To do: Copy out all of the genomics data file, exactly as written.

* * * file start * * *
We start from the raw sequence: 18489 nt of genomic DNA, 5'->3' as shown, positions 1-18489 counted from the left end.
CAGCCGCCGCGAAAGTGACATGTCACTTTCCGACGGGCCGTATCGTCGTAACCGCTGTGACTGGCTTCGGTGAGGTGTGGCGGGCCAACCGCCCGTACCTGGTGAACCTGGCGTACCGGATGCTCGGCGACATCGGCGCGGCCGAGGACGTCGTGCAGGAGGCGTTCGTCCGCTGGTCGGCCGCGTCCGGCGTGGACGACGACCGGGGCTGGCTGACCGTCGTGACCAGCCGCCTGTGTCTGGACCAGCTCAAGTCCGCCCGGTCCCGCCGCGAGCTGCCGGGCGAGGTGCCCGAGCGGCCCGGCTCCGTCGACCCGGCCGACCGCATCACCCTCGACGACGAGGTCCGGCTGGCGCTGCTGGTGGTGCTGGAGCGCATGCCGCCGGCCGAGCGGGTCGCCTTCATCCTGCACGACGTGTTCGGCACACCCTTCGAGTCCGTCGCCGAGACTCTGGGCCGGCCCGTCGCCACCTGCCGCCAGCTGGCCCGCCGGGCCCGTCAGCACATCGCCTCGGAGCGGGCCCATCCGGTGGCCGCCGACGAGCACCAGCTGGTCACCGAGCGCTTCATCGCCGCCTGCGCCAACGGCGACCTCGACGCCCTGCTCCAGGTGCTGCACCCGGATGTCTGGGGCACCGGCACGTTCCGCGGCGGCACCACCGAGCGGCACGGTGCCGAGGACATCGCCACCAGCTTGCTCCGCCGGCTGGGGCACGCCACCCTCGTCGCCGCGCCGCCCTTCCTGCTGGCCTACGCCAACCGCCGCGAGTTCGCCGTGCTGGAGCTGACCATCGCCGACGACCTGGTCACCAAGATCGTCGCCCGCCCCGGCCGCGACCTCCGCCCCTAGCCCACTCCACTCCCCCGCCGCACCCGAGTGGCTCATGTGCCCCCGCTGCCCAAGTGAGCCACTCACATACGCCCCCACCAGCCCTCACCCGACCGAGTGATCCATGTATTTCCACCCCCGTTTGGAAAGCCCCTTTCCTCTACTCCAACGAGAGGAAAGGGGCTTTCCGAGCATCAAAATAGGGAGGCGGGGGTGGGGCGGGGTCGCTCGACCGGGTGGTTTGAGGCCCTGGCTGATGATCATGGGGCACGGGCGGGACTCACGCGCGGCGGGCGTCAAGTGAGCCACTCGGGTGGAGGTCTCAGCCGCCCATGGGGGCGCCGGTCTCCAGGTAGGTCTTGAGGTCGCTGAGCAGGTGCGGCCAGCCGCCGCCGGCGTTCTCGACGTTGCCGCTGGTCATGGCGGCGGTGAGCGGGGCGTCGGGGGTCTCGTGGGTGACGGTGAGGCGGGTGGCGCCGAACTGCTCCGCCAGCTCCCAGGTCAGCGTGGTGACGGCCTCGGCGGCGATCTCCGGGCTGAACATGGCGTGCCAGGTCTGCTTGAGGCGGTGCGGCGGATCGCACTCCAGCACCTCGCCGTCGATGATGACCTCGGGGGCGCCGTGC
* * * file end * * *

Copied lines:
We start from the raw sequence: 18489 nt of genomic DNA, 5'->3' as shown, positions 1-18489 counted from the left end.
CAGCCGCCGCGAAAGTGACATGTCACTTTCCGACGGGCCGTATCGTCGTAACCGCTGTGACTGGCTTCGGTGAGGTGTGGCGGGCCAACCGCCCGTACCTGGTGAACCTGGCGTACCGGATGCTCGGCGACATCGGCGCGGCCGAGGACGTCGTGCAGGAGGCGTTCGTCCGCTGGTCGGCCGCGTCCGGCGTGGACGACGACCGGGGCTGGCTGACCGTCGTGACCAGCCGCCTGTGTCTGGACCAGCTCAAGTCCGCCCGGTCCCGCCGCGAGCTGCCGGGCGAGGTGCCCGAGCGGCCCGGCTCCGTCGACCCGGCCGACCGCATCACCCTCGACGACGAGGTCCGGCTGGCGCTGCTGGTGGTGCTGGAGCGCATGCCGCCGGCCGAGCGGGTCGCCTTCATCCTGCACGACGTGTTCGGCACACCCTTCGAGTCCGTCGCCGAGACTCTGGGCCGGCCCGTCGCCACCTGCCGCCAGCTGGCCCGCCGGGCCCGTCAGCACATCGCCTCGGAGCGGGCCCATCCGGTGGCCGCCGACGAGCACCAGCTGGTCACCGAGCGCTTCATCGCCGCCTGCGCCAACGGCGACCTCGACGCCCTGCTCCAGGTGCTGCACCCGGATGTCTGGGGCACCGGCACGTTCCGCGGCGGCACCACCGAGCGGCACGGTGCCGAGGACATCGCCACCAGCTTGCTCCGCCGGCTGGGGCACGCCACCCTCGTCGCCGCGCCGCCCTTCCTGCTGGCCTACGCCAACCGCCGCGAGTTCGCCGTGCTGGAGCTGACCATCGCCGACGACCTGGTCACCAAGATCGTCGCCCGCCCCGGCCGCGACCTCCGCCCCTAGCCCACTCCACTCCCCCGCCGCACCCGAGTGGCTCATGTGCCCCCGCTGCCCAAGTGAGCCACTCACATACGCCCCCACCAGCCCTCACCCGACCGAGTGATCCATGTATTTCCACCCCCGTTTGGAAAGCCCCTTTCCTCTACTCCAACGAGAGGAAAGGGGCTTTCCGAGCATCAAAATAGGGAGGCGGGGGTGGGGCGGGGTCGCTCGACCGGGTGGTTTGAGGCCCTGGCTGATGATCATGGGGCACGGGCGGGACTCACGCGCGGCGGGCGTCAAGTGAGCCACTCGGGTGGAGGTCTCAGCCGCCCATGGGGGCGCCGGTCTCCAGGTAGGTCTTGAGGTCGCTGAGCAGGTGCGGCCAGCCGCCGCCGGCGTTCTCGACGTTGCCGCTGGTCATGGCGGCGGTGAGCGGGGCGTCGGGGGTCTCGTGGGTGACGGTGAGGCGGGTGGCGCCGAACTGCTCCGCCAGCTCCCAGGTCAGCGTGGTGACGGCCTCGGCGGCGATCTCCGGGCTGAACATGGCGTGCCAGGTCTGCTTGAGGCGGTGCGGCGGATCGCACTCCAGCACCTCGCCGTCGATGATGACCTCGGGGGCGCCGTGC